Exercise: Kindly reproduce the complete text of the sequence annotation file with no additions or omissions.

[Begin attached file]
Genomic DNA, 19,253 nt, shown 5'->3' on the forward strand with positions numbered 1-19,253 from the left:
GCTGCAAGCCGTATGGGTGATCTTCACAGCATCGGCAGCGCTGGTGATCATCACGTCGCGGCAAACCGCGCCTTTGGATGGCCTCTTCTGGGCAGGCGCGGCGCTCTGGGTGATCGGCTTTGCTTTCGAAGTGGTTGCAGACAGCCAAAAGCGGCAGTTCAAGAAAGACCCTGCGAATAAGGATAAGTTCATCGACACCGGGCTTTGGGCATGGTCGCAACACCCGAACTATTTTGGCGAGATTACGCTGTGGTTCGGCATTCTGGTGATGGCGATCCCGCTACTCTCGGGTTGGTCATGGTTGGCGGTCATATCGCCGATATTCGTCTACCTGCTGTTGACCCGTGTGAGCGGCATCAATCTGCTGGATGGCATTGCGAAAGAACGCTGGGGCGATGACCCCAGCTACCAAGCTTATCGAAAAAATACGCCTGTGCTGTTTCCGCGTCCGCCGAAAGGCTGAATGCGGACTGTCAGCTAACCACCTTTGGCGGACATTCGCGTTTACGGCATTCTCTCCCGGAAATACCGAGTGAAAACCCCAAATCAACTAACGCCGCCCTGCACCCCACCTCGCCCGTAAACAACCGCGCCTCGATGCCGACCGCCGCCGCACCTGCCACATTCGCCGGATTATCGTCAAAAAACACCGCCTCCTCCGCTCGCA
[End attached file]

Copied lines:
Genomic DNA, 19,253 nt, shown 5'->3' on the forward strand with positions numbered 1-19,253 from the left:
GCTGCAAGCCGTATGGGTGATCTTCACAGCATCGGCAGCGCTGGTGATCATCACGTCGCGGCAAACCGCGCCTTTGGATGGCCTCTTCTGGGCAGGCGCGGCGCTCTGGGTGATCGGCTTTGCTTTCGAAGTGGTTGCAGACAGCCAAAAGCGGCAGTTCAAGAAAGACCCTGCGAATAAGGATAAGTTCATCGACACCGGGCTTTGGGCATGGTCGCAACACCCGAACTATTTTGGCGAGATTACGCTGTGGTTCGGCATTCTGGTGATGGCGATCCCGCTACTCTCGGGTTGGTCATGGTTGGCGGTCATATCGCCGATATTCGTCTACCTGCTGTTGACCCGTGTGAGCGGCATCAATCTGCTGGATGGCATTGCGAAAGAACGCTGGGGCGATGACCCCAGCTACCAAGCTTATCGAAAAAATACGCCTGTGCTGTTTCCGCGTCCGCCGAAAGGCTGAATGCGGACTGTCAGCTAACCACCTTTGGCGGACATTCGCGTTTACGGCATTCTCTCCCGGAAATACCGAGTGAAAACCCCAAATCAACTAACGCCGCCCTGCACCCCACCTCGCCCGTAAACAACCGCGCCTCGATGCCGACCGCCGCCGCACCTGCCACATTCGCCGGATTATCGTCAAAAAACACCGCCTCCTCCGCTCGCA